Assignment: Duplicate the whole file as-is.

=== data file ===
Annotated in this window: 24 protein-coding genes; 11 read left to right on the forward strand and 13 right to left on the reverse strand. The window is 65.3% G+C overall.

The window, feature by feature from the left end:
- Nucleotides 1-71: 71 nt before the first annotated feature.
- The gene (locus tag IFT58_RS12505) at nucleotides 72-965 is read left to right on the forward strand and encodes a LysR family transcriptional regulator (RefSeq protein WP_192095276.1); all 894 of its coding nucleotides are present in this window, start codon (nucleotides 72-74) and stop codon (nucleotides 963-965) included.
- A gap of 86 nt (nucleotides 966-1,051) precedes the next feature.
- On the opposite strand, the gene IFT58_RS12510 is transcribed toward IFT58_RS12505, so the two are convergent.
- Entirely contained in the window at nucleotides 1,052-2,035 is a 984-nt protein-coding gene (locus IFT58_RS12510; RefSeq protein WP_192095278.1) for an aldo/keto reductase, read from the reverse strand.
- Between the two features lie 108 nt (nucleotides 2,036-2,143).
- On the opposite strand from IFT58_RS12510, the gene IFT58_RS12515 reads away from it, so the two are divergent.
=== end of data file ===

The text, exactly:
Annotated in this window: 24 protein-coding genes; 11 read left to right on the forward strand and 13 right to left on the reverse strand. The window is 65.3% G+C overall.

The window, feature by feature from the left end:
- Nucleotides 1-71: 71 nt before the first annotated feature.
- The gene (locus tag IFT58_RS12505) at nucleotides 72-965 is read left to right on the forward strand and encodes a LysR family transcriptional regulator (RefSeq protein WP_192095276.1); all 894 of its coding nucleotides are present in this window, start codon (nucleotides 72-74) and stop codon (nucleotides 963-965) included.
- A gap of 86 nt (nucleotides 966-1,051) precedes the next feature.
- On the opposite strand, the gene IFT58_RS12510 is transcribed toward IFT58_RS12505, so the two are convergent.
- Entirely contained in the window at nucleotides 1,052-2,035 is a 984-nt protein-coding gene (locus IFT58_RS12510; RefSeq protein WP_192095278.1) for an aldo/keto reductase, read from the reverse strand.
- Between the two features lie 108 nt (nucleotides 2,036-2,143).
- On the opposite strand from IFT58_RS12510, the gene IFT58_RS12515 reads away from it, so the two are divergent.